SOUTH PORTLAND, Maine (AP) — Marijuana advocates want to finally take their legalization drive — thus far the province of western states — to the Northeast, and they say the first state to do it here might be Maine. The Pine Tree State has a long history with cannabis — Maine voters approved medical marijuana legalization 15 years ago, becoming the first state to do so in New England. Now, national marijuana advocates say, the state represents a chance for pro-marijuana forces to get a toe-hold in the northeastern states they have long coveted.

  • Prosecutor's 'diatribe' about marijuana ruins case

    Updated: 1 hr ago

    MUNISING, Mich. (AP) — A prosecutor's inflammatory remarks about medical marijuana have cost her a conviction in the Upper Peninsula. The Michigan appeals court says Paul Heminger apparently was growing more marijuana than allowed under law, but the verdict last year was spoiled by the closing argument of the Alger County prosecutor. The court says Karen Bahrman embarked on a "personal diatribe" to discredit the medical marijuana law. She told jurors that a local pro-marijuana group wants a "country where everybody can walk around stoned." In a 3-0 decision Friday, the appeals court cited many other comments and said the prosecutor's argument was "thoroughly improper." Bahrman didn't return a message seeking com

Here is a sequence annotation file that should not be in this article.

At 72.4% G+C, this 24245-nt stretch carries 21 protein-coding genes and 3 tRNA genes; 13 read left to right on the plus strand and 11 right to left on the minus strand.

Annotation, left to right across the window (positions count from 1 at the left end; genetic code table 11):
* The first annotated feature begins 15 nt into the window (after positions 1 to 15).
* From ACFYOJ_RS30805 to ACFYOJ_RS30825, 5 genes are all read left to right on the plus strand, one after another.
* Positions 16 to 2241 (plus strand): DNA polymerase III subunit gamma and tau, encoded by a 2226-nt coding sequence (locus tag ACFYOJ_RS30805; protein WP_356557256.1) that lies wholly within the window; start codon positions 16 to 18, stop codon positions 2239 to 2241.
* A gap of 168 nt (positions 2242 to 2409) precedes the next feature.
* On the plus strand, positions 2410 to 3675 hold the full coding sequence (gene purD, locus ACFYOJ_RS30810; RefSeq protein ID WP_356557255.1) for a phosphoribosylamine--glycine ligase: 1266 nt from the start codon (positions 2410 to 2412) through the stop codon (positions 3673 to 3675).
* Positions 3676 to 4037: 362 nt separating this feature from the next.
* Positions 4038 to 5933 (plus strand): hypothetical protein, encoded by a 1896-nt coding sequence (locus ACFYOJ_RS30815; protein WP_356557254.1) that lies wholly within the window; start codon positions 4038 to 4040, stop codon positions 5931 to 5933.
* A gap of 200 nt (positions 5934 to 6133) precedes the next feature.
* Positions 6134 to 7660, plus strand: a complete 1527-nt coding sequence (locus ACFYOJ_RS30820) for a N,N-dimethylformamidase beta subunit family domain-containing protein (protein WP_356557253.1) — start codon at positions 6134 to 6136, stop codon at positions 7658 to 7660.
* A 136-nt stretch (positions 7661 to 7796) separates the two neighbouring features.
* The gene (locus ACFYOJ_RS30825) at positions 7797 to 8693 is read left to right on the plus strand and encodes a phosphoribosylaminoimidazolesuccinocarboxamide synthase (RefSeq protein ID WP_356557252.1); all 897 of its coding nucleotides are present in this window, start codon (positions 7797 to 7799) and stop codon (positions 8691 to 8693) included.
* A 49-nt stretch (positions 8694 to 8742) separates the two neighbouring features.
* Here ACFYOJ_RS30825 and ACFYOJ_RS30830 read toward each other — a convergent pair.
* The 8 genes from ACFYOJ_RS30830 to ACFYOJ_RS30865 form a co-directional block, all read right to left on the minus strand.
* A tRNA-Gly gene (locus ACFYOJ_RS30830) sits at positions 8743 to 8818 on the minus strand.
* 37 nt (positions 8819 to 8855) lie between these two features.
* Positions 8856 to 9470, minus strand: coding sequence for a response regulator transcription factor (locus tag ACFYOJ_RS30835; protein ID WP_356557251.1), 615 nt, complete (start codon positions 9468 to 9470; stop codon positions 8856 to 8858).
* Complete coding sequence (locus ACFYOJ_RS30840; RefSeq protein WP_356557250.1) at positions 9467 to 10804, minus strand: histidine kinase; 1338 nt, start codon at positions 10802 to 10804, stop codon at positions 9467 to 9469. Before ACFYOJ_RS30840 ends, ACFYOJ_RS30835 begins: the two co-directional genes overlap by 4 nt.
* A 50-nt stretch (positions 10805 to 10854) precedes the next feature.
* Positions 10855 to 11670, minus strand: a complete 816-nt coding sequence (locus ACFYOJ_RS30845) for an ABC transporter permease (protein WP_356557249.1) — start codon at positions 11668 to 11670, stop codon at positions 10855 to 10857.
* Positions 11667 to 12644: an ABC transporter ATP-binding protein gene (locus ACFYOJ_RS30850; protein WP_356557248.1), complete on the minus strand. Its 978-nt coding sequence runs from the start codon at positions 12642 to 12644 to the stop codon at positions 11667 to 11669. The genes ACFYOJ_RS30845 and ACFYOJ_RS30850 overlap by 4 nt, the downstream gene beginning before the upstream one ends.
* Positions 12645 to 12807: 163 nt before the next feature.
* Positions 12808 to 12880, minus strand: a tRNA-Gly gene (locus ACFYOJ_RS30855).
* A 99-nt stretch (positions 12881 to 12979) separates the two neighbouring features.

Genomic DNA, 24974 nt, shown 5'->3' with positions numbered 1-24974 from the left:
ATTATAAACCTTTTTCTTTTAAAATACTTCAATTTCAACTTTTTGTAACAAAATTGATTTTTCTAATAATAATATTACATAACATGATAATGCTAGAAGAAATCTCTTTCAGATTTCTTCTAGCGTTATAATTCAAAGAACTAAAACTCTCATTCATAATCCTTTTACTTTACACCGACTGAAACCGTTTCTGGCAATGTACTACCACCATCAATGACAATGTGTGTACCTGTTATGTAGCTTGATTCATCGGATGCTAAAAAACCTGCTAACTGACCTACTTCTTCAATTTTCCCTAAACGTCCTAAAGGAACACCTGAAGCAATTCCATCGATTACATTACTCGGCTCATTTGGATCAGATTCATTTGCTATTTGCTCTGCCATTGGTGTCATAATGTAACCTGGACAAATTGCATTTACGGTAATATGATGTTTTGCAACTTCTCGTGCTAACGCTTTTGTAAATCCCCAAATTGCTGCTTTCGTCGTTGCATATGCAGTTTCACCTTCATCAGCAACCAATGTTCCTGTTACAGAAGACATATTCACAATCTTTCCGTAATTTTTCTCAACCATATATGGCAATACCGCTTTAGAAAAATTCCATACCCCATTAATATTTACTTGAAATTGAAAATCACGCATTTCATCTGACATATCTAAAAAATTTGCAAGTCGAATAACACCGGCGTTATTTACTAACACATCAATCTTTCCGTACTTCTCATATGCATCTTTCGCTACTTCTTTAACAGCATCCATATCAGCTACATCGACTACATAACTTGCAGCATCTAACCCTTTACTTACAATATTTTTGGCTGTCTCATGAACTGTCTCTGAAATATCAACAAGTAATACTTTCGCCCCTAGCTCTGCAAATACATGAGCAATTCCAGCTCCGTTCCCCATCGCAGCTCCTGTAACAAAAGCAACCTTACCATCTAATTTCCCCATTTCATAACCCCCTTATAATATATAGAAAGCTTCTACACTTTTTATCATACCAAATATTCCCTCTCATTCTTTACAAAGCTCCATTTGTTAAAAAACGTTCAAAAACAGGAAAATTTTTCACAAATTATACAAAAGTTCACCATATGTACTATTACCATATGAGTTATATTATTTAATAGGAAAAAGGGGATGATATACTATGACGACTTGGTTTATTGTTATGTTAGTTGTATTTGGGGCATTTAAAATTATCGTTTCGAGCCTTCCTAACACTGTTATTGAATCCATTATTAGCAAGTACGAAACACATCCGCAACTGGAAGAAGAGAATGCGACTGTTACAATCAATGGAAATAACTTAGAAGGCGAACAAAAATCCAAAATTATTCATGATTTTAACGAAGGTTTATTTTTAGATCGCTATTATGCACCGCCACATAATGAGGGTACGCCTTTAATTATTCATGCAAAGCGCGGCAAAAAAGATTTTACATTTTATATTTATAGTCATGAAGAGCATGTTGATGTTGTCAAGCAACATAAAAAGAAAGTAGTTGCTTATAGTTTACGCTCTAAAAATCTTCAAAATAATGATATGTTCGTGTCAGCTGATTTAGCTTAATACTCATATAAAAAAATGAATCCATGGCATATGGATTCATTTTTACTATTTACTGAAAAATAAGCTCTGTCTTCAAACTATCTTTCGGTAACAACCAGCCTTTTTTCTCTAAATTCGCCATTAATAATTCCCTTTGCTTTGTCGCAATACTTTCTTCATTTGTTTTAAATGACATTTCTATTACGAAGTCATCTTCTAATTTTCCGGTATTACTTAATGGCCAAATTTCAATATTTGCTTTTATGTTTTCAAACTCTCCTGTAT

• Church members each get $500 to do good for world

    Updated: 1 hr ago

    CHICAGO (AP) — On a very memorable Sunday, Pastor Laura Truax surprised her congregation with a bold announcement: She was about to hand out money to everyone. Not a huge sum, but the pastor said the LaSalle Street Church had received a tidy $1.6 million from a real estate deal, and $160,000 — a typical 10 percent tithe — would be divided among some 320 regular attendees. Each would get a $500 check to do something positive for anything or anyone, including themselves. It was an unorthodox gesture, but Truax notes, LaSalle is "a gutsy little church" with a history of making waves around socially progressive causes it embraces.

  • GA lawmaker wants schools to go digital by 2020

    Updated: 1 hr ago